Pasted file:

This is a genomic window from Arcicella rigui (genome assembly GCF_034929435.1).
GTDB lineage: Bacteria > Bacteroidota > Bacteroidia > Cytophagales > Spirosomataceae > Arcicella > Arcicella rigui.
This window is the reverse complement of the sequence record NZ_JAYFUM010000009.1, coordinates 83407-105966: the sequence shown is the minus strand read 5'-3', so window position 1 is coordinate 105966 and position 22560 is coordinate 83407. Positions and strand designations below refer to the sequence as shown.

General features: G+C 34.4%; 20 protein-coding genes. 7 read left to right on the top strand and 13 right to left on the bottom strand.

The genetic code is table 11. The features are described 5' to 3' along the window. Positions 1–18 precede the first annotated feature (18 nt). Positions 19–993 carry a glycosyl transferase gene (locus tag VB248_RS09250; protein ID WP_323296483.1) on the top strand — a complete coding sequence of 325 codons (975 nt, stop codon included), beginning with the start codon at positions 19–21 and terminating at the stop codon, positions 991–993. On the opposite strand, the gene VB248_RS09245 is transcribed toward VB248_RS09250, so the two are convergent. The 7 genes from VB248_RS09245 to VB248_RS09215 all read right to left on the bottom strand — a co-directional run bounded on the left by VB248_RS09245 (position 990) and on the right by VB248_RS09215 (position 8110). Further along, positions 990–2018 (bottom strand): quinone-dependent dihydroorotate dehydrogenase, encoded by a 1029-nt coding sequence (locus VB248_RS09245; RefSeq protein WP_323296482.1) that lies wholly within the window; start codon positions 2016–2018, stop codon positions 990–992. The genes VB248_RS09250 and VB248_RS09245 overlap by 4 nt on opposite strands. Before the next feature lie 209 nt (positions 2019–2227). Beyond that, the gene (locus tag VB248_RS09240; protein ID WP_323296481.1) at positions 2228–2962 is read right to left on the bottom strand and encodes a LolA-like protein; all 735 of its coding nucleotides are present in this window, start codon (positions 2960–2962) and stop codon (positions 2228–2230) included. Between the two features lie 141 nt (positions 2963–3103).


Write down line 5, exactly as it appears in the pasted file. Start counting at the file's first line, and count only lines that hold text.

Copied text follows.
The genetic code is table 11. The features are described 5' to 3' along the window. Positions 1–18 precede the first annotated feature (18 nt). Positions 19–993 carry a glycosyl transferase gene (locus tag VB248_RS09250; protein ID WP_323296483.1) on the top strand — a complete coding sequence of 325 codons (975 nt, stop codon included), beginning with the start codon at positions 19–21 and terminating at the stop codon, positions 991–993. On the opposite strand, the gene VB248_RS09245 is transcribed toward VB248_RS09250, so the two are convergent. The 7 genes from VB248_RS09245 to VB248_RS09215 all read right to left on the bottom strand — a co-directional run bounded on the left by VB248_RS09245 (position 990) and on the right by VB248_RS09215 (position 8110). Further along, positions 990–2018 (bottom strand): quinone-dependent dihydroorotate dehydrogenase, encoded by a 1029-nt coding sequence (locus VB248_RS09245; RefSeq protein WP_323296482.1) that lies wholly within the window; start codon positions 2016–2018, stop codon positions 990–992. The genes VB248_RS09250 and VB248_RS09245 overlap by 4 nt on opposite strands. Before the next feature lie 209 nt (positions 2019–2227). Beyond that, the gene (locus tag VB248_RS09240; protein ID WP_323296481.1) at positions 2228–2962 is read right to left on the bottom strand and encodes a LolA-like protein; all 735 of its coding nucleotides are present in this window, start codon (positions 2960–2962) and stop codon (positions 2228–2230) included. Between the two features lie 141 nt (positions 2963–3103).